Japan Says Armed Chinese Ships Seen Near Disputed Islands

Japan Says Armed Chinese Ships Seen Near Disputed Islands

December 23, 2015 – A Chinese coast guard ship equipped with what appeared to be four gun turrets was sighted near disputed islands in the East China Sea, the Japan Coast Guard said today.

Chinese coast guard vessels regularly sail near the islets, but a Japanese Coast Guard spokeswoman said it is the first time an armed Chinese coast guard ship has been spotted in the area. For its part, China said the vessel was carrying standard equipment and was doing nothing wrong in Chinese waters.

“We have delivered our strong protest and requested (the Chinese coast guard) to stop the activities near the Senkaku Islands immediately,” Takako Ito, a spokeswoman for Foreign Ministry in Tokyo, said in an email.

The group of tiny, uninhabited islands are known as the Diaoyus in China.

“Japan will continue to act firmly and calmly, under the principle of resolutely defending our territorial land, sea and air,” she said.

Chinese Foreign Ministry spokesman Hong Lei reiterated China’s stance that the islands have been Chinese territory since ancient times.

“Patrols by Chinese coast guard ships in the relevant seas are beyond reproach,” Hong said at a daily news briefing. “The equipment on Chinese coast guard vessels is standard equipment and no different from international practice.”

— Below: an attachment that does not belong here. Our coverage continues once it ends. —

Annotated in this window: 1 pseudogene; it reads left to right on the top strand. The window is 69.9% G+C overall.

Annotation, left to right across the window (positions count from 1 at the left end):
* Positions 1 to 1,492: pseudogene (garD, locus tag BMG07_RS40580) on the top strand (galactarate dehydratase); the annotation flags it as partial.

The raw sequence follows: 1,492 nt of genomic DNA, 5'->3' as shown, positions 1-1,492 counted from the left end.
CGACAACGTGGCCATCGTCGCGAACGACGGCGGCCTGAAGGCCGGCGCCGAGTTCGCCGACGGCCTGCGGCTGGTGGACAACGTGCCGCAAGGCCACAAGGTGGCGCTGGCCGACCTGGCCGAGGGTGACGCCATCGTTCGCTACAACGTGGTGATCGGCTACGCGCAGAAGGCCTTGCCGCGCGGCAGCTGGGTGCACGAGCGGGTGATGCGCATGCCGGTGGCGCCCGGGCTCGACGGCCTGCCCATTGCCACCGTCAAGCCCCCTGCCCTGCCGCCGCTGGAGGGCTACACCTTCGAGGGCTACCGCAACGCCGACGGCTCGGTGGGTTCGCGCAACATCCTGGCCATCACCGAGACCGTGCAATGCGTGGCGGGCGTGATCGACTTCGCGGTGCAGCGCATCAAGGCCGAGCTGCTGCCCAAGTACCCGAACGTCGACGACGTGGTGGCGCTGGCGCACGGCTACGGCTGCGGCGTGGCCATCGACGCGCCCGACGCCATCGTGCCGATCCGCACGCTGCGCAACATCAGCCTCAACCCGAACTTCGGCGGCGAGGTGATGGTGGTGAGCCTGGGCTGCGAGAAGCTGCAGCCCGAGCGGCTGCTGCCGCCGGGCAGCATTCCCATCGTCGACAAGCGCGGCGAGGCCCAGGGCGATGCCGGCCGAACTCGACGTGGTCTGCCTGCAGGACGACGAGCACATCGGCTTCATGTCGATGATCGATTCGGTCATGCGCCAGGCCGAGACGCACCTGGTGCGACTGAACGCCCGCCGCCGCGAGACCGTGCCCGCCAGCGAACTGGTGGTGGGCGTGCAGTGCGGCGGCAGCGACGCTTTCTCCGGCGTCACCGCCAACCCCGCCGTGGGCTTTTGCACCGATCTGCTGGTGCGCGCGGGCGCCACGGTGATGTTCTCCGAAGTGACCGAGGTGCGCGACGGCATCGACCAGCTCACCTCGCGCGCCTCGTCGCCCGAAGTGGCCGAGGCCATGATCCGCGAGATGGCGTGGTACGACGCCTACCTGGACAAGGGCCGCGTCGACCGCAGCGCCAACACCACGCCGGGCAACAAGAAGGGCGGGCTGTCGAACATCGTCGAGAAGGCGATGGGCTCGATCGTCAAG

The vessel, first sighted Tuesday afternoon, was sailing 29 km (18 miles) off one of the contested islands at 9 a.m. Wednesday, a Japan Coast Guard official said.

Sino-Japanese ties have long been mired by the dispute over the Japanese-controlled islands.

Patrol ships and fighter jets from both sides regularly shadow each other near the islands, stoking concern that an accidental collision could trigger a clash.

Japan said in 2013 a Chinese Navy vessel aimed fire control radar, normally used to aim weapons at a target, at a Marine Self-Defense Force ship in the East China Sea, prompting Japan to protest.

China also claims most of the energy-rich South China Sea, through which $5 trillion in ship-borne trade passes every year. The Philippines, Vietnam, Malaysia, Taiwan and Brunei have overlapping claims.